Email Marketing vs. Social Media: Pros, Cons & Opportunities

October 23, 2019
Written by
Jesse Sumrak
Opinions expressed by Twilio contributors are their own

Email Marketing vs. Social Media: Pros, Cons & Opportunities

Email is alive and kicking, but so is social media. Neither is dead, dying, or going anywhere anytime soon. So, if both channels are sticking around, which one should you be prioritizing?

Well, as the world's leading email service provider, we have our own opinions when it comes to email marketing vs. social media marketing (can you guess?). But feelings aside, we're going to take a step back and examine the battlefield from an unbiased perspective...or at least we're going to try to.
You don't need to choose one or the other—instead, learn to use them together to grow your business.
Because there are pros and cons to both email and social media, and there are also intersecting opportunities. In this post, we'll walk you through it all, and you'll leave with a clear understanding of where email marketing and social media should fit in your marketing strategy.

Is Your Audience on Email or Social Media?

Email and Social Media

Chances are both. There were more than 3.9 billion email users in 2018 (over half the planet) and 3.5 billion social media users in 2019.

Old, young, and in-between, practically every age group uses email. Yet, the use of social media varies by age and platform. For example, 44% of 25-to-29-year-olds use LinkedIn compared to only 17% of 18-to-24-year-olds.

If you're targeting an individual, there's a very good chance they have an email address. However, the likelihood that they have a Pinterest, Twitter, LinkedIn, or Snapchat account isn't quite as likely.  The same can't be said of Facebook—Facebook boasts an impressive 2.7 billion monthly users across their products (Facebook, WhatsApp, Instagram, and Messenger).

Before you prioritize a channel, make sure you have an audience there.

Email Marketing vs. Social Media Marketing: Followers and Lists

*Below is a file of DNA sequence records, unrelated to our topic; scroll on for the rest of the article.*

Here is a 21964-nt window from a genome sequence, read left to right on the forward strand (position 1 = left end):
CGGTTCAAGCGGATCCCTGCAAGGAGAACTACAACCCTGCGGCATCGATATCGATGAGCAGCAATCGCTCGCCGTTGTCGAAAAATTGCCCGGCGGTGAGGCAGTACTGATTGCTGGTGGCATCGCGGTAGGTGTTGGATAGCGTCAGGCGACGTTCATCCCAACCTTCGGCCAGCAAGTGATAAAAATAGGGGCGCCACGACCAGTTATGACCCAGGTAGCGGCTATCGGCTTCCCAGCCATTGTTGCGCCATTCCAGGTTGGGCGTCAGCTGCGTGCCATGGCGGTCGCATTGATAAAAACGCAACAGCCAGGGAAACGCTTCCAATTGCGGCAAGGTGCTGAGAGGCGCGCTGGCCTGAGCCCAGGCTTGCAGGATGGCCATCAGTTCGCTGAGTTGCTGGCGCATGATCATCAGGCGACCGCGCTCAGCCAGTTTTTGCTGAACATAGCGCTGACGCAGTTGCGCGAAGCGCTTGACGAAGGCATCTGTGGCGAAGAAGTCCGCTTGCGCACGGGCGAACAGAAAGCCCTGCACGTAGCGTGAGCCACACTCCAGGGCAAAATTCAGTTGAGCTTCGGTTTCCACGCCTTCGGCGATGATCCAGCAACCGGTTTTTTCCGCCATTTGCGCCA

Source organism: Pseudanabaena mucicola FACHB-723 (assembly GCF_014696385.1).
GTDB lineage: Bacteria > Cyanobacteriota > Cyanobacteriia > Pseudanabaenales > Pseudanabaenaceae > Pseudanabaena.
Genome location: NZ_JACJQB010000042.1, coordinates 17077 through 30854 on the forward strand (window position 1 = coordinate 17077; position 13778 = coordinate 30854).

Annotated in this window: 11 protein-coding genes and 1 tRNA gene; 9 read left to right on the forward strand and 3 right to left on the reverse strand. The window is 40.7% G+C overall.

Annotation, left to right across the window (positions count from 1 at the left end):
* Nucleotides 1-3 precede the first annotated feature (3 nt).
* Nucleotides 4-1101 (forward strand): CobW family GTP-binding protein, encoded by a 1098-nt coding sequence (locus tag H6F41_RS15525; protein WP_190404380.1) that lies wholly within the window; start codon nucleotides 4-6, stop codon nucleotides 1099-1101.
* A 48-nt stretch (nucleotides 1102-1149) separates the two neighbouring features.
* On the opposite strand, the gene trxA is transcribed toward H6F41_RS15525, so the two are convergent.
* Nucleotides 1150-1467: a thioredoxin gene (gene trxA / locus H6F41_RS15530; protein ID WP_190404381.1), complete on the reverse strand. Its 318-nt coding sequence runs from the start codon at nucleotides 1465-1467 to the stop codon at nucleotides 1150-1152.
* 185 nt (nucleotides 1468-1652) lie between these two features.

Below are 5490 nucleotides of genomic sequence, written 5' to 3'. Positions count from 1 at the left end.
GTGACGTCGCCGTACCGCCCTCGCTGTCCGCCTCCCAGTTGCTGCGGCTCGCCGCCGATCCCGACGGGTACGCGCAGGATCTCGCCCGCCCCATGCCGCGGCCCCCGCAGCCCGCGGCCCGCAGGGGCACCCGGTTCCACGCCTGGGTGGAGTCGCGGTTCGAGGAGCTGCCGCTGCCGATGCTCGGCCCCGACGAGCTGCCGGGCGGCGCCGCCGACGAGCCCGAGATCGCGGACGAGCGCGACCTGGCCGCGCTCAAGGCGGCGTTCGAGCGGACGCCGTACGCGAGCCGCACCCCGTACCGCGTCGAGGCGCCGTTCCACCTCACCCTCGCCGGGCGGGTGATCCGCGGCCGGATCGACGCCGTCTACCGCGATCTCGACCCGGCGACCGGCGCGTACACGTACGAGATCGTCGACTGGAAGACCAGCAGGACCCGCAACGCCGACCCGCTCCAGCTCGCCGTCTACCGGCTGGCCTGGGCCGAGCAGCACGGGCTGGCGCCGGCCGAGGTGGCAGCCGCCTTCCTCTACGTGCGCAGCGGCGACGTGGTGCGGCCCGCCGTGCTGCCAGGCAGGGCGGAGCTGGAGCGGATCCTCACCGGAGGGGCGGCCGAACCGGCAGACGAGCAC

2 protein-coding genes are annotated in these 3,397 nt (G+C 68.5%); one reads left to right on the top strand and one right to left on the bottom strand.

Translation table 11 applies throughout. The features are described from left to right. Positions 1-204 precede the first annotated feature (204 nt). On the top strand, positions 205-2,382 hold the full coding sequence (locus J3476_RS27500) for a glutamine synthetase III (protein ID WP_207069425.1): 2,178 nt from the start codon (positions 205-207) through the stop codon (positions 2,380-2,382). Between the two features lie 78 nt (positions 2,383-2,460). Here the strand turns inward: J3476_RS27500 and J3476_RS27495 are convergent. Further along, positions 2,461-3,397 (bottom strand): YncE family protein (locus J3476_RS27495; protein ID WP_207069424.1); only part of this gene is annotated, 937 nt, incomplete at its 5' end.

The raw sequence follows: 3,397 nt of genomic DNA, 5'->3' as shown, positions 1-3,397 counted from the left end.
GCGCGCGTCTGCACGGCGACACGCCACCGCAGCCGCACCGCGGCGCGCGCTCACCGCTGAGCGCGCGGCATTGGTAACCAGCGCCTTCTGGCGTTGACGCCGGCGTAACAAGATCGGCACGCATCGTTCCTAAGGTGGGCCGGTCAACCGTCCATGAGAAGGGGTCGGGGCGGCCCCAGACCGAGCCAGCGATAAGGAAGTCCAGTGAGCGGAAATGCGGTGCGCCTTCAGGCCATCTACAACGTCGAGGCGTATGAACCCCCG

The Story of Social Media

Times have changed. Back in the day (yes, social media has been around that long now), you could blast messages to thousands of your social followers and get incredible organic reach. Today, not so much.

In 2019, to get eyes on your social pages and any of your posts, you have to invest money.
Social media channels have become a pay-to-play world.
No money, no reach. No reach, no engagement. It's that simple.

It's a shame for everyone who invested massive amounts of time and money into growing their organic followings. Not to say organic social posts don't still have a place—they do! They're just a far cry from how effective they used to be.

It makes sense. Social feeds can only show so many messages at a given time. The social media platforms have just decided to prioritize content that's supported by cash.

But you need to be careful throwing your eggs in a basket that you have little control over. You don't own your social media followers—Facebook, Twitter, and the other platform giants do. If they choose to, they can delete your account without warning (even if you've worked for half a decade to amass 135K followers).

The Story of Email

Your email list, on the other hand, is entirely yours. As long as you've worked to create a legitimate, homegrown (never bought) list, you have the power to contact those email subscribers when you choose.

No social media algorithms. No pay-to-play conditions.

But, there is the issue of deliverability.

15% of global email never reaches the inbox—even though recipients are expecting it. To keep your marketing message arriving in your recipients' inbox, you'll need to maintain clean email lists and a positive sending reputation.

So, yes, getting your emails delivered takes a bit of time and work. But if you play by the rules and do your due diligence, your email program will be just fine.

On Facebook, your posts only reach an average of 6.4% of your total followers. Email, however, boasts an impressive 18% global open rate—and that doesn't even take into account those who read your subject line and your preheader text but don't open the email.

Your email list is yours. Even if an email service provider closes its doors, you still have your exported list that you could take to another provider. You can't quite export and import your Facebook followers into Snapchat, though. Wouldn't that be nice?